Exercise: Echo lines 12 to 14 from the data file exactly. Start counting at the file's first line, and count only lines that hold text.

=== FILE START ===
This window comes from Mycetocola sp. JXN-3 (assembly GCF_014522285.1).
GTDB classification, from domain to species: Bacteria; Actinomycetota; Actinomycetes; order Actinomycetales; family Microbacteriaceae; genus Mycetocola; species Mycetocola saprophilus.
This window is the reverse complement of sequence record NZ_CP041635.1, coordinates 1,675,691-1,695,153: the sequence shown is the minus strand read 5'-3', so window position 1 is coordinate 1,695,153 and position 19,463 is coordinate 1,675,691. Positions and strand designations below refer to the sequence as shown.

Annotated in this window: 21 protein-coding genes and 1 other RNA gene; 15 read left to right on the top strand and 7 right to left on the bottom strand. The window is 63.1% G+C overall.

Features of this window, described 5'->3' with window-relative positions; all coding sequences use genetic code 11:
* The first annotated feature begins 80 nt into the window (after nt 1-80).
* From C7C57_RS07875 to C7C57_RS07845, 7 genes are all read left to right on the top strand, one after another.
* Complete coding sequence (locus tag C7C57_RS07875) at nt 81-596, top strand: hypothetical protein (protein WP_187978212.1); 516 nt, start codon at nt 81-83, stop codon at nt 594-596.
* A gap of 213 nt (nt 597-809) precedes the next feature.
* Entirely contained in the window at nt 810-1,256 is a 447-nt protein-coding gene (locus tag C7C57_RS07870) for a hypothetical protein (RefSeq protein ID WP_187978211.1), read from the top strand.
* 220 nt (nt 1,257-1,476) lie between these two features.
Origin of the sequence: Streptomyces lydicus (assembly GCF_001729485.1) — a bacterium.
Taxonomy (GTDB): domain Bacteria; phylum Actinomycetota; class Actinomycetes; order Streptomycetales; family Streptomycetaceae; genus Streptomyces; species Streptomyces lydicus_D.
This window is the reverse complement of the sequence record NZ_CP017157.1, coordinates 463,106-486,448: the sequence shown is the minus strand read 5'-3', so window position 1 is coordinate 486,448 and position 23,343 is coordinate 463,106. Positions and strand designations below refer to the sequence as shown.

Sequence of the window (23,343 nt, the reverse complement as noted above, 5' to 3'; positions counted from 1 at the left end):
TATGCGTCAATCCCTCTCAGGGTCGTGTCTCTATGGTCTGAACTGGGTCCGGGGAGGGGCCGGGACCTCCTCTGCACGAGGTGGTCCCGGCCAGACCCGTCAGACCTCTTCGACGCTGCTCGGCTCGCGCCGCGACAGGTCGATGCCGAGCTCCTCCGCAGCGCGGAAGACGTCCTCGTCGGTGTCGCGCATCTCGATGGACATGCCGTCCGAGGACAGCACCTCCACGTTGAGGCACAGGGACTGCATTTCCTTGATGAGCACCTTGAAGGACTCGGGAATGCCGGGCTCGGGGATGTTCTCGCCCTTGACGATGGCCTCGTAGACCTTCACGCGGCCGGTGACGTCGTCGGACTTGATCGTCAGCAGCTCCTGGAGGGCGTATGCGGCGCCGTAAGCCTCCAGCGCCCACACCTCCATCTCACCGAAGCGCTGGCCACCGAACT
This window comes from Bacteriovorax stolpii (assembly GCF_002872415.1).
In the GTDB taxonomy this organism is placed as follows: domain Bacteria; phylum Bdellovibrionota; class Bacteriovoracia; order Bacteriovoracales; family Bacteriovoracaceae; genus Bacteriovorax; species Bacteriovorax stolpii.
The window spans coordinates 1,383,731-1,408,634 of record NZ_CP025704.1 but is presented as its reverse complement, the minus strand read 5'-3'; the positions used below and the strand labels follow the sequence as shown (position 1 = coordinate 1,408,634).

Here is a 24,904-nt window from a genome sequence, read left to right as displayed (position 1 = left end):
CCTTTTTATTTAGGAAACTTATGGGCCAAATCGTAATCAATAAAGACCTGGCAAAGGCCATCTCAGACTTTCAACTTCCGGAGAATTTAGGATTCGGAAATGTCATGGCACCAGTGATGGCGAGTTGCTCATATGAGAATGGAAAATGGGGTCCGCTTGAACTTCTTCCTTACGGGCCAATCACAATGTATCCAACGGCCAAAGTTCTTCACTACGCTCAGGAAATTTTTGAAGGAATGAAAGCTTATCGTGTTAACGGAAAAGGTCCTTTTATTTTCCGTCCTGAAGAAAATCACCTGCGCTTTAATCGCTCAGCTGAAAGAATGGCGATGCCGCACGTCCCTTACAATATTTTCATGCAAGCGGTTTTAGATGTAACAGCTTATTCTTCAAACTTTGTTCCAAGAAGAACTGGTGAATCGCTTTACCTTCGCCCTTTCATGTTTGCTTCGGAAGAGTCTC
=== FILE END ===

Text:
Origin of the sequence: Streptomyces lydicus (assembly GCF_001729485.1) — a bacterium.
Taxonomy (GTDB): domain Bacteria; phylum Actinomycetota; class Actinomycetes; order Streptomycetales; family Streptomycetaceae; genus Streptomyces; species Streptomyces lydicus_D.
This window is the reverse complement of the sequence record NZ_CP017157.1, coordinates 463,106-486,448: the sequence shown is the minus strand read 5'-3', so window position 1 is coordinate 486,448 and position 23,343 is coordinate 463,106. Positions and strand designations below refer to the sequence as shown.